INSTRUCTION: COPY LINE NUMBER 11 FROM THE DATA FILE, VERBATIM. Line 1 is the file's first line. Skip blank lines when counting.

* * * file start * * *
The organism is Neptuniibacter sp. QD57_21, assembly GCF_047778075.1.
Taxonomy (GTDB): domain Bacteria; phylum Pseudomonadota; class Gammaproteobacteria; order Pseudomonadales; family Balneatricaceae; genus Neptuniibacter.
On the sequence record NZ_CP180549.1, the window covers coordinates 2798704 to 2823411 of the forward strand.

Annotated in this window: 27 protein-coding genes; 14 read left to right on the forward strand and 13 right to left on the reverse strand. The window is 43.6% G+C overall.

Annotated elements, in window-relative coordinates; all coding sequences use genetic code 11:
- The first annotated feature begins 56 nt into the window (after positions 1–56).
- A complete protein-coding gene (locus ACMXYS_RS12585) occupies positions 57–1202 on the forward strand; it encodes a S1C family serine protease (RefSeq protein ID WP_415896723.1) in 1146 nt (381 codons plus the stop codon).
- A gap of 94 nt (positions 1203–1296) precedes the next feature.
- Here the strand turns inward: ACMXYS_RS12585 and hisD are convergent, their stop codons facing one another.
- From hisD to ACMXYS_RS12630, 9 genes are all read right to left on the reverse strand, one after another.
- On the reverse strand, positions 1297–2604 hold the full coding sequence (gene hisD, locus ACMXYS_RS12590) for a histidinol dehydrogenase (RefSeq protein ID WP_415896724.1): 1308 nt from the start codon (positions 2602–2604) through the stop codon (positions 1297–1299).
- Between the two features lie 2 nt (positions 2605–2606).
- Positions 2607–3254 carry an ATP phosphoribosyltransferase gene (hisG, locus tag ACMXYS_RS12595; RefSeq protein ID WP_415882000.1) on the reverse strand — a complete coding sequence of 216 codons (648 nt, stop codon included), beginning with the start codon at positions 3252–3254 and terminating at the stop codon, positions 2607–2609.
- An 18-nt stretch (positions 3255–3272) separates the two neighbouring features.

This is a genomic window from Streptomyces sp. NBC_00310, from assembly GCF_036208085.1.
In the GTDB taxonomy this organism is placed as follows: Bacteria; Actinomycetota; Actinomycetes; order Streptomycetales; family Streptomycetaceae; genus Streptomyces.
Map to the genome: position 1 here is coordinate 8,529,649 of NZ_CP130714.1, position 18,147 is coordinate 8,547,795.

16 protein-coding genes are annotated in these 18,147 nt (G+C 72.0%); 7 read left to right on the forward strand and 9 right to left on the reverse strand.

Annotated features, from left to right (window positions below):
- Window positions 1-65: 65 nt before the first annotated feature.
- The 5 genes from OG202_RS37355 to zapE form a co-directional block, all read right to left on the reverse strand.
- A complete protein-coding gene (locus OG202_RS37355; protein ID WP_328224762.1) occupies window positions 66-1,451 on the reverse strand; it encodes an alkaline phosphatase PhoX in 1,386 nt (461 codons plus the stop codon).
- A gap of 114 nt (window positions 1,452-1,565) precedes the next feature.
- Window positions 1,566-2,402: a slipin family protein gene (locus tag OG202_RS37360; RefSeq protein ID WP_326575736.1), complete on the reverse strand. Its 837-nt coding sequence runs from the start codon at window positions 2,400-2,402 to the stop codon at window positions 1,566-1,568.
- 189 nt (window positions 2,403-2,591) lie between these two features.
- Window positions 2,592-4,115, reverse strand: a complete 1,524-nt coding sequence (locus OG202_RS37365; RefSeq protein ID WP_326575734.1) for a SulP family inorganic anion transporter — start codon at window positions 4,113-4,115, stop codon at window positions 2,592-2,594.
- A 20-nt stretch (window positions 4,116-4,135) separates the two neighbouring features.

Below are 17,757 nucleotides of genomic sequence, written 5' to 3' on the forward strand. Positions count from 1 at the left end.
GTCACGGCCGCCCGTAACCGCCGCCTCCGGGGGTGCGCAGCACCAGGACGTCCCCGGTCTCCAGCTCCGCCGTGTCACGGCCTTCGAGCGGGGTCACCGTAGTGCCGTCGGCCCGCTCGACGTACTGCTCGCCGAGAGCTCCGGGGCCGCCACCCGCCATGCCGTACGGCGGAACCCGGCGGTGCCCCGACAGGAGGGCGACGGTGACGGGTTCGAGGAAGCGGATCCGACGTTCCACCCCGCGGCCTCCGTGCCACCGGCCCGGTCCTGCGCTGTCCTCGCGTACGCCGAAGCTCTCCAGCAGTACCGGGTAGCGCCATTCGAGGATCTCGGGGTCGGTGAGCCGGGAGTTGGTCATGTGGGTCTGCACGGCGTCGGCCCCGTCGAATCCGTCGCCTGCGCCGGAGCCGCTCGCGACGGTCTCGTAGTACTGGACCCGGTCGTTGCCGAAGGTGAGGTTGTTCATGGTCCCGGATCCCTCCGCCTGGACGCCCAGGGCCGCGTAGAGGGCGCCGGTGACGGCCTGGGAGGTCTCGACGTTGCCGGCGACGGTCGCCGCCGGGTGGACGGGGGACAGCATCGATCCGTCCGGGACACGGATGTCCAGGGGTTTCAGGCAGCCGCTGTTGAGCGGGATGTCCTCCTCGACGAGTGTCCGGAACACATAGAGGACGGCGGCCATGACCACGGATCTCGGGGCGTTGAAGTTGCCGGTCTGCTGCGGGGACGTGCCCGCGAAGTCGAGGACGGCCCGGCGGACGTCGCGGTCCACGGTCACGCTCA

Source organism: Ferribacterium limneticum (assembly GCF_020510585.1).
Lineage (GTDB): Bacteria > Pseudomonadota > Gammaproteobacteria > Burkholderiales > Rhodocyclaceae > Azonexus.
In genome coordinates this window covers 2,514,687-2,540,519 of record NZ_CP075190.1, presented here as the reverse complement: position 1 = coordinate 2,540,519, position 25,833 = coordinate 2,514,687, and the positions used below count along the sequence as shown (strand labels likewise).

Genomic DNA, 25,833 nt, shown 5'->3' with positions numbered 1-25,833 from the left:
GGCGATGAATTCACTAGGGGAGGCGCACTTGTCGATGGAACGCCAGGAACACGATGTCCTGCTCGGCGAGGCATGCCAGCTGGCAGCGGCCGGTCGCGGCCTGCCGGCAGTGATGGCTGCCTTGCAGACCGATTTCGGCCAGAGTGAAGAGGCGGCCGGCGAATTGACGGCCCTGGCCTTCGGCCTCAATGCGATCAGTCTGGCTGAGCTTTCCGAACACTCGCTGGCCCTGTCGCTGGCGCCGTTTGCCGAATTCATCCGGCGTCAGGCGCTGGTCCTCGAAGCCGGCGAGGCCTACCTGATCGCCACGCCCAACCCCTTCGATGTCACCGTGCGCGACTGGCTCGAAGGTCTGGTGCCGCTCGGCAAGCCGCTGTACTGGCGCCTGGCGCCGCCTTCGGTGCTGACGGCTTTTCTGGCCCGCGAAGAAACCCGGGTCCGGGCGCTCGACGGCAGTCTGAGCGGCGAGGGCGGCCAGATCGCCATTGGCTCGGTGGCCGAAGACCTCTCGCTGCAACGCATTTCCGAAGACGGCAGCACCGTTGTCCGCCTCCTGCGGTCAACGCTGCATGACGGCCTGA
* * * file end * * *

- On the reverse strand, positions 1297–2604 hold the full coding sequence (gene hisD, locus ACMXYS_RS12590) for a histidinol dehydrogenase (RefSeq protein ID WP_415896724.1): 1308 nt from the start codon (positions 2602–2604) through the stop codon (positions 1297–1299).